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Ryan Melvin awarded Best Talk at High-Throughput Molecular Dynamics Workshop

Ryan Melvin
Graduate Student Ryan Melvin was awarded Best Talk at the 2nd Workshop on High-Throughput Molecular Dynamics in Barcelona, Spain, at the Barcelona biomedical research park. The award included a prize of an Nvidia Tesla K40 — a specialized GPU for computer simulations.

Ryan's work is performed under the direction of Dr. Fred Salsbury. The abstract and slides for his talk titled "Combining Molecular Dynamics and Biopolymer Docking" are available below.

High–throughput docking is most reliable when no structural change occurs in the receptor (i.e., rigid docking). However, in vivo (and in vitro) ligand binding and protein–protein interactions usually result in conformational change. To determine if we can overcome the limits of current docking software, we have performed ensemble docking runs, gathering sets of receptor and ligand conformations from microsecond–timescale all–atom molecular dynamics simulations. Here we provide insights and guidelines for others who plan to do likewise. As a case study, we present results from ensemble docking of a therapeutic polymer of FdUMP (5–fluoro–2'–deoxyuridine–5'–O–monophosphate) — a topoisomerase–1 (Top1), apoptosis–inducing poison — to Albumin and Vitronectin, showing that partially folded states of the FdUMP strand have the lowest free energy of binding to both proteins. We also present an example of this method applied to protein–protein interactions with two nucleotide binding proteins from Bacillus subtilis along with their interactions with ATP in complex. From these latter investigations, we predict a 3D structure in good agreement with results from residue mutation experiments. Finally, we propose a methodology for visualizing the uncertainty in these data — a method that can be applied to computational biology results in general.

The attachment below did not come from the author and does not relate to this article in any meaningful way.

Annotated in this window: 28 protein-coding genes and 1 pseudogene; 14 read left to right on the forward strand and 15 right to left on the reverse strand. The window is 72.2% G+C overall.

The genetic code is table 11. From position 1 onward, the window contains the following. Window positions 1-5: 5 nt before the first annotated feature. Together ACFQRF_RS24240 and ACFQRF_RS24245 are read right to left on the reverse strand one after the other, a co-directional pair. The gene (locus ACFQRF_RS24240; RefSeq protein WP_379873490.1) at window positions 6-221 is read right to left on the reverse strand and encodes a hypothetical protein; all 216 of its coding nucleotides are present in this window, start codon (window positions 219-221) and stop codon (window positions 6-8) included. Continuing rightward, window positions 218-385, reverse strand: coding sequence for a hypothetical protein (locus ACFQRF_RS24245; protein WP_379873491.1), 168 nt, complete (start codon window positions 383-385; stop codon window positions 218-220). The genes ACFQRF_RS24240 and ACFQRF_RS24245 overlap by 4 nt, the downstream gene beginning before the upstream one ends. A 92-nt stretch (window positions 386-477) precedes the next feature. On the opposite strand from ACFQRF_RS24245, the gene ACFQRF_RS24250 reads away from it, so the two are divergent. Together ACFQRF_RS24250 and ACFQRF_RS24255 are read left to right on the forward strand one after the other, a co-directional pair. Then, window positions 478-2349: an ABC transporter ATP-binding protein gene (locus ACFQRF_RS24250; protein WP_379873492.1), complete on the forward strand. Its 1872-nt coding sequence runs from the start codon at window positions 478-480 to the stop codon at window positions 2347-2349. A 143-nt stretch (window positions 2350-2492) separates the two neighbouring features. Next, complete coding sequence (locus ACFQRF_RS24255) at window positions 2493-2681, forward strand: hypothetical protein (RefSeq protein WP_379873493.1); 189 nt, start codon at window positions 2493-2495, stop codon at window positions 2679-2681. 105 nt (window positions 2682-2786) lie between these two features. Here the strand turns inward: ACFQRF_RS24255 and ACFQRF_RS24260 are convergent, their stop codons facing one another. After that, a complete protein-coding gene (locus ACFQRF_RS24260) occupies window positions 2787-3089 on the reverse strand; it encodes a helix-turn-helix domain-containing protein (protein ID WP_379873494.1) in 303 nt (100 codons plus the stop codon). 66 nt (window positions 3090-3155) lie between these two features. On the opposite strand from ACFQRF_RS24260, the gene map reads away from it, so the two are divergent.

Talk Slides


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